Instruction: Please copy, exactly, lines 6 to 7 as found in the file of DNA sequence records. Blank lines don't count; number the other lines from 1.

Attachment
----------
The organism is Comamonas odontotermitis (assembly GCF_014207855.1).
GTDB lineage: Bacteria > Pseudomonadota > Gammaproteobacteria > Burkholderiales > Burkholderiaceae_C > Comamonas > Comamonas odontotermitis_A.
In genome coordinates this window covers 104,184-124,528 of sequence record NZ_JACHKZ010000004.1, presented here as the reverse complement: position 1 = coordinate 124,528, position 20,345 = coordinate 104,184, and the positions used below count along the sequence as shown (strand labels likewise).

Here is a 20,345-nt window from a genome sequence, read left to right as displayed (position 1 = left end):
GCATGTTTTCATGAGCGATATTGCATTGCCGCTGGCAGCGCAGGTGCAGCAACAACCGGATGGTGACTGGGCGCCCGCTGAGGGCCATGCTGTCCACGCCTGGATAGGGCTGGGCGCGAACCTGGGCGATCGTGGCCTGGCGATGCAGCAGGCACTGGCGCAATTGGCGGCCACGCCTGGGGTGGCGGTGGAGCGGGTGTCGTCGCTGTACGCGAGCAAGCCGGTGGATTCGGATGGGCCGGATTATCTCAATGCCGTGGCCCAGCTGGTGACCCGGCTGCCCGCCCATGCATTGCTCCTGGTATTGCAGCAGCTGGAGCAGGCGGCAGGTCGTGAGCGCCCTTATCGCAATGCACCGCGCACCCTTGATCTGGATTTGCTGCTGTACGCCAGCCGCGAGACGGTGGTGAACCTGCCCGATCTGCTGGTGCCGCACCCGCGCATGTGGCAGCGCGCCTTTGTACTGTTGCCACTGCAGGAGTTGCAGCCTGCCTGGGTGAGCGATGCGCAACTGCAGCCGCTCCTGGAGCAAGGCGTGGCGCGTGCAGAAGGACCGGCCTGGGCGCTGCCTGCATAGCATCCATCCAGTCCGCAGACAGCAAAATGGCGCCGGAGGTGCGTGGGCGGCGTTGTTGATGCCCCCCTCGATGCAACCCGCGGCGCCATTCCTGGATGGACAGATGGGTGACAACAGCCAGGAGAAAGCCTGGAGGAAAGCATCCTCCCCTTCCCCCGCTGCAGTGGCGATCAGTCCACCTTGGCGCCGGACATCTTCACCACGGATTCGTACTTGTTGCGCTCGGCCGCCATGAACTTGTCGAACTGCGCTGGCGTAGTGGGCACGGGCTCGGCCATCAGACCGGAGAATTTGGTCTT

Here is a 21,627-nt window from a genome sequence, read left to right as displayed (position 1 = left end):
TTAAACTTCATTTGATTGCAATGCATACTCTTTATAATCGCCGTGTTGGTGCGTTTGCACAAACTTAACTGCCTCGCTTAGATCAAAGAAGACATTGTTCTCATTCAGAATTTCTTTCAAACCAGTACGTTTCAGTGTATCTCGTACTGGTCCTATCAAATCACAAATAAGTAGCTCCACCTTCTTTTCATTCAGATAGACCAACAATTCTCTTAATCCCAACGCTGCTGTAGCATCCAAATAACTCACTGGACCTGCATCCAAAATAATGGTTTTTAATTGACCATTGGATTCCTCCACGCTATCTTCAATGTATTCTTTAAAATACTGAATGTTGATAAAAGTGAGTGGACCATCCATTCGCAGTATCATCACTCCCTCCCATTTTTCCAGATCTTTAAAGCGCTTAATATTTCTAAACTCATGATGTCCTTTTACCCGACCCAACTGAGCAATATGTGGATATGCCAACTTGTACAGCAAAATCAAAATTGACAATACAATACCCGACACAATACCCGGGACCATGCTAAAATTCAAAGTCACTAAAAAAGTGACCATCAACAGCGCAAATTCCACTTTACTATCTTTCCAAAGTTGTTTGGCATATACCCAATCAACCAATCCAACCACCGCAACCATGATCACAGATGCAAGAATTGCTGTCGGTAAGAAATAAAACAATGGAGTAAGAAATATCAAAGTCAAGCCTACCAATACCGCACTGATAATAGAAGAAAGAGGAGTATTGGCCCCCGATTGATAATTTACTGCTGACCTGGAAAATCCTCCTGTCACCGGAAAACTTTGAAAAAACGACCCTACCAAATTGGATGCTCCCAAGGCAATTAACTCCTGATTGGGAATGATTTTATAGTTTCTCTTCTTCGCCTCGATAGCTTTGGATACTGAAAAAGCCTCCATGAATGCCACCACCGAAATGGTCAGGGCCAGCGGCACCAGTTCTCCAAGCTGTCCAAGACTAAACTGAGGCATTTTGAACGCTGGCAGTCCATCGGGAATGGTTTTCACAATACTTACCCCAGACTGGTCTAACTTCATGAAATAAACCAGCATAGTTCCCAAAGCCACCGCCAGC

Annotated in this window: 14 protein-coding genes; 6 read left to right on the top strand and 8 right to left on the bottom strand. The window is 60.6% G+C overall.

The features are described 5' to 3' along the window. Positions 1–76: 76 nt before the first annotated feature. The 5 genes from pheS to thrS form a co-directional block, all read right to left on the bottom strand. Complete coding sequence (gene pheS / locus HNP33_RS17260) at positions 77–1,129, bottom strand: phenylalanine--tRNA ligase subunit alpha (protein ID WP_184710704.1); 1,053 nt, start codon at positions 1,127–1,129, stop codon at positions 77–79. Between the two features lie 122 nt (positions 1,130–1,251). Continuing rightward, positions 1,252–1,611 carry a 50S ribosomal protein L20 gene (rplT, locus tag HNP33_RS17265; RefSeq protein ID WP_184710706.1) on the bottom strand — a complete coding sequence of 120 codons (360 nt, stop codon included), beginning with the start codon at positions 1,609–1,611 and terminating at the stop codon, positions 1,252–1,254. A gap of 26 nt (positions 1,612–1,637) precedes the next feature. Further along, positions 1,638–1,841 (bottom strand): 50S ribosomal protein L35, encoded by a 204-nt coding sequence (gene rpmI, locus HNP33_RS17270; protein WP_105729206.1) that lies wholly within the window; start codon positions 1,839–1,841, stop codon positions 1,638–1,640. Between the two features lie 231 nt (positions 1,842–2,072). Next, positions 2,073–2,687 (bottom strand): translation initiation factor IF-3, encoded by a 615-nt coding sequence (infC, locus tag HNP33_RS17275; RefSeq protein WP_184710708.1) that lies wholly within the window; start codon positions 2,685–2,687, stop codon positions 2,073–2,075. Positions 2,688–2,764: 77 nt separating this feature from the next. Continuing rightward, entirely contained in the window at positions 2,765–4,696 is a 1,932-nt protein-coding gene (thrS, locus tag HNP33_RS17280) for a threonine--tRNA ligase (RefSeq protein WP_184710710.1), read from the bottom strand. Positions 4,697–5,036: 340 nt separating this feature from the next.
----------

Here is a 21,627-nt window from a genome sequence, read left to right as displayed (position 1 = left end):
TTAAACTTCATTTGATTGCAATGCATACTCTTTATAATCGCCGTGTTGGTGCGTTTGCACAAACTTAACTGCCTCGCTTAGATCAAAGAAGACATTGTTCTCATTCAGAATTTCTTTCAAACCAGTACGTTTCAGTGTATCTCGTACTGGTCCTATCAAATCACAAATAAGTAGCTCCACCTTCTTTTCATTCAGATAGACCAACAATTCTCTTAATCCCAACGCTGCTGTAGCATCCAAATAACTCACTGGACCTGCATCCAAAATAATGGTTTTTAATTGACCATTGGATTCCTCCACGCTATCTTCAATGTATTCTTTAAAATACTGAATGTTGATAAAAGTGAGTGGACCATCCATTCGCAGTATCATCACTCCCTCCCATTTTTCCAGATCTTTAAAGCGCTTAATATTTCTAAACTCATGATGTCCTTTTACCCGACCCAACTGAGCAATATGTGGATATGCCAACTTGTACAGCAAAATCAAAATTGACAATACAATACCCGACACAATACCCGGGACCATGCTAAAATTCAAAGTCACTAAAAAAGTGACCATCAACAGCGCAAATTCCACTTTACTATCTTTCCAAAGTTGTTTGGCATATACCCAATCAACCAATCCAACCACCGCAACCATGATCACAGATGCAAGAATTGCTGTCGGTAAGAAATAAAACAATGGAGTAAGAAATATCAAAGTCAAGCCTACCAATACCGCACTGATAATAGAAGAAAGAGGAGTATTGGCCCCCGATTGATAATTTACTGCTGACCTGGAAAATCCTCCTGTCACCGGAAAACTTTGAAAAAACGACCCTACCAAATTGGATGCTCCCAAGGCAATTAACTCCTGATTGGGAATGATTTTATAGTTTCTCTTCTTCGCCTCGATAGCTTTGGATACTGAAAAAGCCTCCATGAATGCCACCACCGAAATGGTCAGGGCCAGCGGCACCAGTTCTCCAAGCTGTCCAAGACTAAACTGAGGCATTTTGAACGCTGGCAGTCCATCGGGAATGGTTTTCACAATACTTACCCCAGACTGGTCTAACTTCATGAAATAAACCAGCATAGTTCCCAAAGCCACCGCCAGC